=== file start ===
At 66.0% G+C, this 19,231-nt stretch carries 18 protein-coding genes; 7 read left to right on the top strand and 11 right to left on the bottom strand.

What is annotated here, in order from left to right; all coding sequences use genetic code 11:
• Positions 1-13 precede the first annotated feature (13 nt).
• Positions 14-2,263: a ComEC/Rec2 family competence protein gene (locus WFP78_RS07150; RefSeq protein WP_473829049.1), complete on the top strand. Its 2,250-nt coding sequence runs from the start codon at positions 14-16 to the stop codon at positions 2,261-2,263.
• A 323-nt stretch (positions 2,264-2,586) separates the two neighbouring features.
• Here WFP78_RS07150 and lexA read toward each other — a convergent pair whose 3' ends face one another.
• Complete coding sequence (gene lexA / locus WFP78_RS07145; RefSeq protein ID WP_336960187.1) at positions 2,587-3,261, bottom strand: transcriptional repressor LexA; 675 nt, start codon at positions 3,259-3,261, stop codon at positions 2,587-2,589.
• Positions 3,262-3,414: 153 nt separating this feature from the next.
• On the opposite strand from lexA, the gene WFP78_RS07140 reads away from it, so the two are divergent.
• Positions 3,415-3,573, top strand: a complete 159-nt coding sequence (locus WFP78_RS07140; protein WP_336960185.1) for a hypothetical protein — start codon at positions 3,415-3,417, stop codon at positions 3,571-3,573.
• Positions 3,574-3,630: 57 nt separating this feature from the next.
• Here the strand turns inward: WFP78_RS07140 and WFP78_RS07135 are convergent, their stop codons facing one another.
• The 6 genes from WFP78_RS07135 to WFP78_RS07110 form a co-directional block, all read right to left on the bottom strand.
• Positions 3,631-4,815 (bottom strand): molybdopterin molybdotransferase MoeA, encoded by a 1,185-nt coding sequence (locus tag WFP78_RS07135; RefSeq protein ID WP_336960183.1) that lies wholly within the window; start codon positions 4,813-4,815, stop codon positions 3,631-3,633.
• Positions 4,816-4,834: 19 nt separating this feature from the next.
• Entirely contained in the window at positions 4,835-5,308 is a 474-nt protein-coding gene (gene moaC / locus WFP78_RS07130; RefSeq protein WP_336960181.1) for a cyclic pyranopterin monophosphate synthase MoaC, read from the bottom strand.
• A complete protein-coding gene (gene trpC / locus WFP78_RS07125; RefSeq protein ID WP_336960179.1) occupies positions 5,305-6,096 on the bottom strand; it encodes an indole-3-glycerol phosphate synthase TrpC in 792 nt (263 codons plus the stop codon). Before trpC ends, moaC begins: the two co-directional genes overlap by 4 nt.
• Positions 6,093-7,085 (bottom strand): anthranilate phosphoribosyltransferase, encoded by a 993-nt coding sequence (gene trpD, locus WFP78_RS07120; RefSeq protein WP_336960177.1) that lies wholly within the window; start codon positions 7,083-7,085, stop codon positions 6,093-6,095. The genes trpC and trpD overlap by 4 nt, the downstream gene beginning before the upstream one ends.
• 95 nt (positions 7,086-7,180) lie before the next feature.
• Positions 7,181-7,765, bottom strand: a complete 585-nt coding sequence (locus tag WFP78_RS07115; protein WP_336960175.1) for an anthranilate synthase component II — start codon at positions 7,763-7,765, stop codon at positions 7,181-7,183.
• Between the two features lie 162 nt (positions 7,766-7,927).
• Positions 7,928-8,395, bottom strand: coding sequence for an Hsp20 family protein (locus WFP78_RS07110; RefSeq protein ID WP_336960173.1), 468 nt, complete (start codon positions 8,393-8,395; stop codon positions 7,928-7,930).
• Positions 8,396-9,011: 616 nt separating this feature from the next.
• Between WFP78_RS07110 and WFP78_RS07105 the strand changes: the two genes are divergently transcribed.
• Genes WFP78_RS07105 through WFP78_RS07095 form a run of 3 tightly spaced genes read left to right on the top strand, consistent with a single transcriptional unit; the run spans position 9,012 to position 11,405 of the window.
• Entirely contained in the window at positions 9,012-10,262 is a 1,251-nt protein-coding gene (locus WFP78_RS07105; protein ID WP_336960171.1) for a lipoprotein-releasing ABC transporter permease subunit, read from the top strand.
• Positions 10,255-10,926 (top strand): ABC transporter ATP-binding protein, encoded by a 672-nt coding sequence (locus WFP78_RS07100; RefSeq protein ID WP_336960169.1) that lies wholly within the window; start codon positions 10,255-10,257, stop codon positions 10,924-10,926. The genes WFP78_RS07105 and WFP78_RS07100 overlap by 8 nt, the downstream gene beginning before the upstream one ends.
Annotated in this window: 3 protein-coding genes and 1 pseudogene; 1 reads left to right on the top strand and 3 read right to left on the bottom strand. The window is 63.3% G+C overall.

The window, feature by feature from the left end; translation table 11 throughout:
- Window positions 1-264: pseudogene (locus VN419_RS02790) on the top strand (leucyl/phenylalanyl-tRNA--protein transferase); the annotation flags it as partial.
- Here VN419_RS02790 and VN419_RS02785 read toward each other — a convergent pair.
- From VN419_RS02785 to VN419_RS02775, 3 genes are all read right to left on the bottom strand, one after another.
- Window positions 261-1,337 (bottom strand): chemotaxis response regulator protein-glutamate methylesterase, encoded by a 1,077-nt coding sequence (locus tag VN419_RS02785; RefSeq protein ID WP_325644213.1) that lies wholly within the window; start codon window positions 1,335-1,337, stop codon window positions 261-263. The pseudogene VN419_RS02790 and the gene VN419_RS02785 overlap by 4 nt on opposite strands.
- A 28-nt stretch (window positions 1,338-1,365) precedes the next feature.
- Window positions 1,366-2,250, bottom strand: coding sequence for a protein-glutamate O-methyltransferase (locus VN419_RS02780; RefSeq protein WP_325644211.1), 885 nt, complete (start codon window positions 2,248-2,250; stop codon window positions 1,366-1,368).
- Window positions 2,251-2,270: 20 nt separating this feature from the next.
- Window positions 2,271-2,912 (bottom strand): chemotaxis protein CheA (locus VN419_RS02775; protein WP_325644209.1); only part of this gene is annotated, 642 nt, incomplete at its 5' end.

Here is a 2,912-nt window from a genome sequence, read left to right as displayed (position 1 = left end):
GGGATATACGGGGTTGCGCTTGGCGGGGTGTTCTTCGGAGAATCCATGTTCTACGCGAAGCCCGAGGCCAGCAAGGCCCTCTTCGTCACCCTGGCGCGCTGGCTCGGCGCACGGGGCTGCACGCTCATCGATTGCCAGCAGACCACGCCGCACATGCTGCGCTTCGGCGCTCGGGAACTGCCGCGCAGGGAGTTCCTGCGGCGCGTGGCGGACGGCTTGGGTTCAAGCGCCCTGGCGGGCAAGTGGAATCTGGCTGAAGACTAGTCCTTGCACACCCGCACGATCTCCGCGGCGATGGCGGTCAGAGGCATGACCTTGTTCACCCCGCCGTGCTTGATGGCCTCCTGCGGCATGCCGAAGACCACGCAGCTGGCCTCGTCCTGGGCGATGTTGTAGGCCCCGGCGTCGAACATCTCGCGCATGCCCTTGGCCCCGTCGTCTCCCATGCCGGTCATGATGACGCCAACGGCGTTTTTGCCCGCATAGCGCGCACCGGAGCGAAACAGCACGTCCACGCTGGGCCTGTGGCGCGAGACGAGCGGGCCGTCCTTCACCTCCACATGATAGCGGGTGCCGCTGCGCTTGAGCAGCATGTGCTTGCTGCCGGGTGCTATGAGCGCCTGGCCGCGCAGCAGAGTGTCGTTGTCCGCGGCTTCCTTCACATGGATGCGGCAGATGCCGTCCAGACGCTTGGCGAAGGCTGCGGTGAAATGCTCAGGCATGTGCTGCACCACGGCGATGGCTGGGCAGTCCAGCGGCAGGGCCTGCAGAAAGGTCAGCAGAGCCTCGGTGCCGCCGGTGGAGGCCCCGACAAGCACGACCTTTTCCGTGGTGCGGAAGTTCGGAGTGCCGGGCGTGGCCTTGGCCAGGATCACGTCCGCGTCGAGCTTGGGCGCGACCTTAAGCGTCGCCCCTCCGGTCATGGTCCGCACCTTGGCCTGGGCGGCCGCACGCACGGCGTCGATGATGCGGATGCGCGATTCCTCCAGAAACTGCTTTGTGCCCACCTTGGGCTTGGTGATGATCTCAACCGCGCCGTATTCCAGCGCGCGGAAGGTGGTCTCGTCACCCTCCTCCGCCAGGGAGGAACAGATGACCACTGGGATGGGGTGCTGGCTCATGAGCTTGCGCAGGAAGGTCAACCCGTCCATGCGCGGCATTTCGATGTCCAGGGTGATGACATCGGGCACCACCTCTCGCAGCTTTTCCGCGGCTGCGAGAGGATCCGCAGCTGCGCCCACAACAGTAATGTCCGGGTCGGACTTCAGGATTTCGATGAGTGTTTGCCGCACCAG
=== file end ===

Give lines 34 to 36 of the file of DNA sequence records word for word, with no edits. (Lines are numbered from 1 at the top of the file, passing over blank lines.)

- A 28-nt stretch (window positions 1,338-1,365) precedes the next feature.
- Window positions 1,366-2,250, bottom strand: coding sequence for a protein-glutamate O-methyltransferase (locus VN419_RS02780; RefSeq protein WP_325644211.1), 885 nt, complete (start codon window positions 2,248-2,250; stop codon window positions 1,366-1,368).
- Window positions 2,251-2,270: 20 nt separating this feature from the next.